India for Digital Nomads – A Brief Guide

digital nomads India

India may not automatically stand out as a popular destination for digital nomads but it is a nation with the potential to grow into a major hub for people who travel whilst working remotely. In this post, we’ll outline both the advantages and disadvantages to being a digital nomad in India and consider which parts of the country are best to go to as a working traveller.

Pros & Cons to being a Digital Nomad in India


  • Affordability

The most obvious advantage to being a digital nomad in India, is that the cost of travel and cost of living is so low. Relative to many parts of North America and Europe, you can make savings of around 70% by basing yourself in Mumbai and that isn’t even one of the cheapest cities to live in India.

The affordability of India is at least on a par with popular digital nomad destinations such as Thailand. You should be in a position to either save money or rent better quality accommodation and enjoy a lifestyle that wouldn’t be possible in almost any other part of the world.

  • An Extensive Transport Network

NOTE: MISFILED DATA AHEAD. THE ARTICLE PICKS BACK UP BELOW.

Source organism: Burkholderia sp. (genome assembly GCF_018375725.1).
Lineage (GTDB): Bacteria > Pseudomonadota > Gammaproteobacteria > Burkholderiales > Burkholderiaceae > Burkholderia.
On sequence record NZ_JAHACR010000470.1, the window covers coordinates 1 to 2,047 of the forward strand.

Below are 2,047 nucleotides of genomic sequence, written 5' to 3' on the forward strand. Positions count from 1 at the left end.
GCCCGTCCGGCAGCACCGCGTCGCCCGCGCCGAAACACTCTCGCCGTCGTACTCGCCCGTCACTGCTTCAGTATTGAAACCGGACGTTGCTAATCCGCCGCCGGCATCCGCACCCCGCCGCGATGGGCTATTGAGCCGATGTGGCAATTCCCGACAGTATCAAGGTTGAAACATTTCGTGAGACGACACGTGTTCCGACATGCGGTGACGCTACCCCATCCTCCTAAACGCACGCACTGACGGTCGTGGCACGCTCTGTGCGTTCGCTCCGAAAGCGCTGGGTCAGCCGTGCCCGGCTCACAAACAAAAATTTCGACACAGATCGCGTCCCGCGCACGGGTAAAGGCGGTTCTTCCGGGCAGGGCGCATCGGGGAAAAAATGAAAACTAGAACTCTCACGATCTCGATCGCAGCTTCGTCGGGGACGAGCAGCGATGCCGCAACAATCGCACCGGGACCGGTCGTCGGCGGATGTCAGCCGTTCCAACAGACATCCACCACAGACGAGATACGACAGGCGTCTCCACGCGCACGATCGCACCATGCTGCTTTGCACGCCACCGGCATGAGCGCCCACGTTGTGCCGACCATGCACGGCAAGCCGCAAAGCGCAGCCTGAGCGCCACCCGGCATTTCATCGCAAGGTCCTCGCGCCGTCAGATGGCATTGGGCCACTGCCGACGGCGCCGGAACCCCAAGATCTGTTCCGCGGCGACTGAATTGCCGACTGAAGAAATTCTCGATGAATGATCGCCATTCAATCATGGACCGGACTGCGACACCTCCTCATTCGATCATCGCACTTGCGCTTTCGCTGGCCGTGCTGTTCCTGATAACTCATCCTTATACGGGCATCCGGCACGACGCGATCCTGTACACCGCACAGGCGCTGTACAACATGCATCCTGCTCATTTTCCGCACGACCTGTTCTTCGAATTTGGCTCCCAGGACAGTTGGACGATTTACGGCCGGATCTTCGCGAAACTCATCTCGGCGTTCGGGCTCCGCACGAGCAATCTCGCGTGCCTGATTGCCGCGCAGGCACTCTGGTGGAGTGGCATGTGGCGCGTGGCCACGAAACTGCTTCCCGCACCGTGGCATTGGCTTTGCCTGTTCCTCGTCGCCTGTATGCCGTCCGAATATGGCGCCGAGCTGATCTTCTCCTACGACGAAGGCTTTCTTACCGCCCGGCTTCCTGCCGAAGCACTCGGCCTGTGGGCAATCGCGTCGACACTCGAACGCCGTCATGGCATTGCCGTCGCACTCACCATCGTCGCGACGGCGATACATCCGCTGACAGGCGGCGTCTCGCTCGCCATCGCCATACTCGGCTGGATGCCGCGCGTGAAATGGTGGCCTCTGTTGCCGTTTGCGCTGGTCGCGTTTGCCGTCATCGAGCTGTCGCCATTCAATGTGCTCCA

India is an enormous country and while it would be a bit of a stretch to say getting around is easy, there is a very extensive rail network that makes it possible to get just about anywhere. Flying is also a good option for those looking for faster connections with significant investment having been poured into India’s airports in recent years aiding the development of a widespread air network.

Finalising a Domestic & International flight booking is usually fast and relatively straight-forward with reasonable fares on flights inside India normally not too hard to find even a few days before travel, which is perfect for anyone with a nomadic lifestyle.

  • Tech Nation

While still a developing country, India is very big on tech and cities such as Hyderabad, Bangalore and Chennai have become major hubs for IT and new technology. With an estimated 350 million smartphone users, mobiles and the latest apps have become every bit as essential for young people in India as they have in the west.